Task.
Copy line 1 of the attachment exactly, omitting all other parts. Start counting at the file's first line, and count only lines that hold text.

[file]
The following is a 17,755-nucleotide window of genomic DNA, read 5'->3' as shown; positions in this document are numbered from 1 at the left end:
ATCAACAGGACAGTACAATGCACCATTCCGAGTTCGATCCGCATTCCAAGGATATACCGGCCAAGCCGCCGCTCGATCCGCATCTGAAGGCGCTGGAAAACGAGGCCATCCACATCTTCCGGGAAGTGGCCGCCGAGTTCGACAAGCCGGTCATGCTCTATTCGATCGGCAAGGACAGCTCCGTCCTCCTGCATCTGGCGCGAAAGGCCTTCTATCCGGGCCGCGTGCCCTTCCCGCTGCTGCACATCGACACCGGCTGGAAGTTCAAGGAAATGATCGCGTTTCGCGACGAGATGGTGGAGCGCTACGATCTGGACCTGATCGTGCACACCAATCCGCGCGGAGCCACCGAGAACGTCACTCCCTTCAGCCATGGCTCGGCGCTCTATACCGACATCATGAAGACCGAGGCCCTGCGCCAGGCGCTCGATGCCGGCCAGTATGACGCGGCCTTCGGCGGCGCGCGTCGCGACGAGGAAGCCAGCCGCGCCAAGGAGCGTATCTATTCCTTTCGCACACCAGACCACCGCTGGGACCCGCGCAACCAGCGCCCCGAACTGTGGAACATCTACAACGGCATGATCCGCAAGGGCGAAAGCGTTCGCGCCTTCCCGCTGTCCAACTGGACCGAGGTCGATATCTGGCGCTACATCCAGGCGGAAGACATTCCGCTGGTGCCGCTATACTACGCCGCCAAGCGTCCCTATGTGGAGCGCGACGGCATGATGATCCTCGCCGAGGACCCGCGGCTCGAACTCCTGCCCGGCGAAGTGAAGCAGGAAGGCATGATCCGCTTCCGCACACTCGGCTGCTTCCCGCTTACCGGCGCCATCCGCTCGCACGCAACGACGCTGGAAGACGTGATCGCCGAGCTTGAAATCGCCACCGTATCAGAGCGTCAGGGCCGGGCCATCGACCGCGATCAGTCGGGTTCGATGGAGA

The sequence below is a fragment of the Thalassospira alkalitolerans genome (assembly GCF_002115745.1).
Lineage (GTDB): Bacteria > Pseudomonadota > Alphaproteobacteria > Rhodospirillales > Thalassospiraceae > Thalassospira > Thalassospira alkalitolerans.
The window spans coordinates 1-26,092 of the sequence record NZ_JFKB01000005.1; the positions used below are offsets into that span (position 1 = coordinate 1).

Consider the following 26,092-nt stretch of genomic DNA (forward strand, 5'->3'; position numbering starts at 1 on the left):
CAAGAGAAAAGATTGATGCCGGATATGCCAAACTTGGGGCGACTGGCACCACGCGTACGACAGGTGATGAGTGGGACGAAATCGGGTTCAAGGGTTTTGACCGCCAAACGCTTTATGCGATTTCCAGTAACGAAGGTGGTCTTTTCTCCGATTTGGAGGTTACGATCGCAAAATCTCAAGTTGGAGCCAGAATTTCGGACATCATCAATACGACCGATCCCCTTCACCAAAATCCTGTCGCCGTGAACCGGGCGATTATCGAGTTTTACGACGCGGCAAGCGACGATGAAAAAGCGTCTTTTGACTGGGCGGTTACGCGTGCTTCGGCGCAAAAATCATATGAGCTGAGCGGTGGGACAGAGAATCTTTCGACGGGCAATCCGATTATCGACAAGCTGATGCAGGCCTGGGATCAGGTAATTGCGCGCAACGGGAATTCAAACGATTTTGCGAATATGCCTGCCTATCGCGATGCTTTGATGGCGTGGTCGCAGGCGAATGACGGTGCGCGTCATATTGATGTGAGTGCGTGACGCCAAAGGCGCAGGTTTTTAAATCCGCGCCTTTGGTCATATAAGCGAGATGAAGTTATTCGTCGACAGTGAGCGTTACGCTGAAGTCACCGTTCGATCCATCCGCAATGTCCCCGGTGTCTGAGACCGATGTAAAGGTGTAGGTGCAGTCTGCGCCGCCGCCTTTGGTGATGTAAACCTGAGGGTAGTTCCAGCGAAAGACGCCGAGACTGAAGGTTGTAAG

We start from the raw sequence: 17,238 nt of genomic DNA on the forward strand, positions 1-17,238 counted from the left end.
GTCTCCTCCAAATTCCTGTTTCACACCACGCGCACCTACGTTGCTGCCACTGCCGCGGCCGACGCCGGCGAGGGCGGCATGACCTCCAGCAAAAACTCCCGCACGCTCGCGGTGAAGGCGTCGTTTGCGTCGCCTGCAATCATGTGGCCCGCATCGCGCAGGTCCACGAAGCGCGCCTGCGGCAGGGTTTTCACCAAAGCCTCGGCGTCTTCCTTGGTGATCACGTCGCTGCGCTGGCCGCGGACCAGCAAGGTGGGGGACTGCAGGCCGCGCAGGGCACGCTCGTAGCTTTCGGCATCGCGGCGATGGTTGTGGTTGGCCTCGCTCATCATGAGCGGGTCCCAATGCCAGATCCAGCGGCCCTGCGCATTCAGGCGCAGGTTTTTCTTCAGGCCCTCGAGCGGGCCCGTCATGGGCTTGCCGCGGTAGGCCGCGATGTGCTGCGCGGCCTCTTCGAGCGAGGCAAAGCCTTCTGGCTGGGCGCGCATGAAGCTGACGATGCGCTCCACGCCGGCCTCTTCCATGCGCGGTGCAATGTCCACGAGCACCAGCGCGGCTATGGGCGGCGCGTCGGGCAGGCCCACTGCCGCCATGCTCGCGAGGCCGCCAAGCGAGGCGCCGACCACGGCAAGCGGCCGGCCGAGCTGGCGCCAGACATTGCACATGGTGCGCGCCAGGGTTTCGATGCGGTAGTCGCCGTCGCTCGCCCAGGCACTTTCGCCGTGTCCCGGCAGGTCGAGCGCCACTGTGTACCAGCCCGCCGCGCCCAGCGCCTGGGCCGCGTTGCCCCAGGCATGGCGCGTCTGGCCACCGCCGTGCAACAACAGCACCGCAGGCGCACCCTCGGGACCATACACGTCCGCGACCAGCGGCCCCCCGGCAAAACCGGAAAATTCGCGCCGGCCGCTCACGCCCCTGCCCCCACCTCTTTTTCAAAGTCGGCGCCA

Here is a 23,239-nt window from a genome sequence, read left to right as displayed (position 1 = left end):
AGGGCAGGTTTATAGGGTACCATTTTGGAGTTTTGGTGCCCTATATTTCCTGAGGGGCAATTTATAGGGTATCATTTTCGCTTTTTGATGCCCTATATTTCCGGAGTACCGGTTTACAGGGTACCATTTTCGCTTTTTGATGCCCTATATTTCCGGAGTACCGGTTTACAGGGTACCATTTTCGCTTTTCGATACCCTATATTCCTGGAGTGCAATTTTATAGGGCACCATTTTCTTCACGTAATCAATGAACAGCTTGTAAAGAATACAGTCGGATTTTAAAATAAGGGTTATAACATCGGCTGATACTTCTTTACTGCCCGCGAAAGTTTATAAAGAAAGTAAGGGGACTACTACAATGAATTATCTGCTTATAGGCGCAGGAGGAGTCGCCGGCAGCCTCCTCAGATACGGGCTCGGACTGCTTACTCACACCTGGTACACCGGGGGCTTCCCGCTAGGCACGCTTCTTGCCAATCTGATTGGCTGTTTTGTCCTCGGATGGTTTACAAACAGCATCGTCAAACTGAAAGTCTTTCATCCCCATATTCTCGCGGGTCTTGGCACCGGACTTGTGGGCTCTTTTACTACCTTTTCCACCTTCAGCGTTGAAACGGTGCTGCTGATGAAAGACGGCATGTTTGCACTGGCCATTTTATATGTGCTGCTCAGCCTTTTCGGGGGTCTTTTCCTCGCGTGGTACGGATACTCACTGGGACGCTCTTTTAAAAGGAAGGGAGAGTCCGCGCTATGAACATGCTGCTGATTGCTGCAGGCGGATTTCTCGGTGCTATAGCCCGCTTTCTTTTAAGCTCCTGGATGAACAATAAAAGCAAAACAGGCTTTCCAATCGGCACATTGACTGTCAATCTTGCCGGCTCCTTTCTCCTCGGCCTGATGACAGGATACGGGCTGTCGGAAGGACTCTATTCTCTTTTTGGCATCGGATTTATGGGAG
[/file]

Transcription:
The following is a 17,755-nucleotide window of genomic DNA, read 5'->3' as shown; positions in this document are numbered from 1 at the left end: